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Homework Help: Notation for third order derivative of a vector function

  1. Jun 19, 2010 #1
    1. let f: R^n -> R, then f' is a vector and f'' is a matrix, how about f'''? it is a cube? I guess we have to use matrix notation for f'''. I have seen the notation " f'''(x)(h,h,h) ", which is a real number for sure. I have no clue how to operate it though. Any reference on third order derivative and its notation?


    2. Relevant equations

    3. f'' is a matrix, then f''' looks like a cube, where the third dimension are vectors of the following elements: d^3 f/dx_i dx_j dx_1, d^3 f/dx_i dx_j dx_2, ..., d^3 f/dx_i dx_j dx_n
    1. The problem statement, all variables and given/known data



    2. Relevant equations



    3. The attempt at a solution
     
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  3. Jun 19, 2010 #2

    Hurkyl

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    Actually, f'(x) is not a vector -- it's a linear form. Specifically, it's the linear form with the property that
    [tex]f'(x)(v) = \nabla_v f(x)[/tex]​
    Of course, once you've chosen an inner product, you can convert linear forms into vectors and vice versa, and forget there's a distinction.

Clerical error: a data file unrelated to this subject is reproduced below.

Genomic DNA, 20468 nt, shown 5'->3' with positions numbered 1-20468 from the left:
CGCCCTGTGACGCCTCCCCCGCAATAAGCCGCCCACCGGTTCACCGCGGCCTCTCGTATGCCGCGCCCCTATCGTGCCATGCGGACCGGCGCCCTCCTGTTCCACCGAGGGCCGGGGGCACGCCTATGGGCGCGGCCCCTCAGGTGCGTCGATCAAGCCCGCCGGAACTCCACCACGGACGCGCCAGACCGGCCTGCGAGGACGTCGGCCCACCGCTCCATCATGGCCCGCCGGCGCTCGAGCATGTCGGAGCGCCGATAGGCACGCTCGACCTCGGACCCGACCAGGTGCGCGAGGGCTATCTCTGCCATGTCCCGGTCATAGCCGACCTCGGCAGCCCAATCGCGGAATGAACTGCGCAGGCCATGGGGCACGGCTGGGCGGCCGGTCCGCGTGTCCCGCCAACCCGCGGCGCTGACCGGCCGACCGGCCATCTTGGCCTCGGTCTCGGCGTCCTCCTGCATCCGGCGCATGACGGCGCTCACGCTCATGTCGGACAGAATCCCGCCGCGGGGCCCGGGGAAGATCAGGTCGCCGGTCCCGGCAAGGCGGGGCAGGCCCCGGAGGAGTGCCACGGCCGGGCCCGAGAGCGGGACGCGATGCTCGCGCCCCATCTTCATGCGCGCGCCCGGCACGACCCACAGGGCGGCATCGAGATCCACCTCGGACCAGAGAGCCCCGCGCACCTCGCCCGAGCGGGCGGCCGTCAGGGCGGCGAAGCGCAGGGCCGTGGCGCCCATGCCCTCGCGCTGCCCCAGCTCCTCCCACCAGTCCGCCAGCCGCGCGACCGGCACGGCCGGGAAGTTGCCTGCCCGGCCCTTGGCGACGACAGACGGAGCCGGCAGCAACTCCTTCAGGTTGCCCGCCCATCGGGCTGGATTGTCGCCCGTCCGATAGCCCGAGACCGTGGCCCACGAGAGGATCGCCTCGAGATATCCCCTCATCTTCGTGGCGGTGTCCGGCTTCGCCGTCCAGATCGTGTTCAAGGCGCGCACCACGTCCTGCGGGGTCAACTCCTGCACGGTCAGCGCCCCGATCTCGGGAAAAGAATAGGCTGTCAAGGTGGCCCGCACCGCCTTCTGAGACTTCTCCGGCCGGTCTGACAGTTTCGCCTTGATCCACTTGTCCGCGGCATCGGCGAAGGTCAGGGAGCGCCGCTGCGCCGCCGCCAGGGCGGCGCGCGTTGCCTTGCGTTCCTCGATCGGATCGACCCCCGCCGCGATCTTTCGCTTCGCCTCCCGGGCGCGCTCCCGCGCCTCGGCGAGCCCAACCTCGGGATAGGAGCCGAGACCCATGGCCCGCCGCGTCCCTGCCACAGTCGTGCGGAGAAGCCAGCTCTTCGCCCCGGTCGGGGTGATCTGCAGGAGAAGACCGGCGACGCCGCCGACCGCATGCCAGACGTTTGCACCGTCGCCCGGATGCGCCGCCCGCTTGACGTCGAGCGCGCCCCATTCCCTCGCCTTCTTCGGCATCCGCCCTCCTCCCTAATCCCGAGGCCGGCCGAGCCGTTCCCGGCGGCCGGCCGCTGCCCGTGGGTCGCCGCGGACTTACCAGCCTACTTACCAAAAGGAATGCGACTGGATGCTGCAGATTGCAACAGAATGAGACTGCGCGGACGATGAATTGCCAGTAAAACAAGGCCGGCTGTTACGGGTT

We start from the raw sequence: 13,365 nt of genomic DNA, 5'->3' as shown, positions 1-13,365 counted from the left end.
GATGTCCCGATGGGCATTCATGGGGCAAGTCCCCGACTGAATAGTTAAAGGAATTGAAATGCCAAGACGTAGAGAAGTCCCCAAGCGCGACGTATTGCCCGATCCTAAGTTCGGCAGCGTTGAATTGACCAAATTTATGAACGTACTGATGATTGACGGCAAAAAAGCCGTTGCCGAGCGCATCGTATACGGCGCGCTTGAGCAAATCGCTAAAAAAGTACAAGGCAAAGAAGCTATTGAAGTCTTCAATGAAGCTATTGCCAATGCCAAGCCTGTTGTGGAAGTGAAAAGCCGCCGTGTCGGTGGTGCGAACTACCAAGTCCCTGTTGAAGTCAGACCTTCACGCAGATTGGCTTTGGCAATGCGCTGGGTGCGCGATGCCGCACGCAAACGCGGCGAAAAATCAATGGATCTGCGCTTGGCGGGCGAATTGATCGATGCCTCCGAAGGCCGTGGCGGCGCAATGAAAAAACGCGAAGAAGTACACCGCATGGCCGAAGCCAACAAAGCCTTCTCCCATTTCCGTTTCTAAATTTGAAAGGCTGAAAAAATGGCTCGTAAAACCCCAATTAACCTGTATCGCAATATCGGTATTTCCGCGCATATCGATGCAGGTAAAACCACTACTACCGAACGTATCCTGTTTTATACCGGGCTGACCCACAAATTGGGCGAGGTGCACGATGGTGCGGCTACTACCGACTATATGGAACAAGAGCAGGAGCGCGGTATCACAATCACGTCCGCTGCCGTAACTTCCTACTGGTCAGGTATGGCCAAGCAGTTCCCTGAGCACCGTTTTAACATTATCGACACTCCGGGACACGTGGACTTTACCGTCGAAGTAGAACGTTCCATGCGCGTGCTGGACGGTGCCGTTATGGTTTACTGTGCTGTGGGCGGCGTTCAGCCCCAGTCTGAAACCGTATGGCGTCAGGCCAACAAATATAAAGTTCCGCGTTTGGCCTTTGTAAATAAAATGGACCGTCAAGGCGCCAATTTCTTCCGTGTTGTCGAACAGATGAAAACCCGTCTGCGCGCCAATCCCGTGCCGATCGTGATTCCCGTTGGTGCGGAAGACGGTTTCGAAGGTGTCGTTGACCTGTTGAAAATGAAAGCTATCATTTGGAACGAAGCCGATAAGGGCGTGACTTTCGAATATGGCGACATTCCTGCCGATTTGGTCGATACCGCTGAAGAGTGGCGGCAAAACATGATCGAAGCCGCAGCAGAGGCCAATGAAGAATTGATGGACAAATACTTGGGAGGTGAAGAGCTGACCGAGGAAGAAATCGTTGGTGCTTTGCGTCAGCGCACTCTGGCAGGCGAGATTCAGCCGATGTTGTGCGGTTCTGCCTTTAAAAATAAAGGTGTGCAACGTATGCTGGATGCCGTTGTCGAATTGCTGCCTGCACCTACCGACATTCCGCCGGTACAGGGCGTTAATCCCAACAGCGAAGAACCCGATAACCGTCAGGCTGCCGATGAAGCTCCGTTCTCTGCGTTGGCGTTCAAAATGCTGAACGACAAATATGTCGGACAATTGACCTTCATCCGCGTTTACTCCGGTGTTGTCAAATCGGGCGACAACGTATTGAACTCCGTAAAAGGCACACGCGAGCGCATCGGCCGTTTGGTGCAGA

e.g. if vectors are Nx1 "column vectors", then f'(x) is a row vector. With respect to the dot product, we can transpose f'(x) to get a vector.

    Similarly, f''(x) is not a matrix -- it's a bilinear form.
    [tex]f''(x)(v,w) = \nabla_v \nabla_w f(x)[/tex]​
    But you can convert bilinear forms into matrices and vice versa.

    f'''(x) is a trilinear form. Alas it is somewhat inconvenient to try and talk about such things strictly in the language of matrix algebra. :frown: You can try using partitioned matrices -- it would be a row vector of row vectors of row vectors. (Of course, you could transpose one dimension so that it's a row vector of matrices. But I think that would be awkward...)



    P.S. if you insist on directional derivatives being made in the direction of a unit vector, then by [itex]\nabla_v[/itex] I really mean
    [tex]|v| \nabla_{v / |v|}[/tex]​
    (Or, in the case where v is zero, I mean the zero function)
     
  4. Jun 19, 2010 #3
    my textbook never talks about linear form, bilinear or trilinear form. please give me a good reference. thanks.
     
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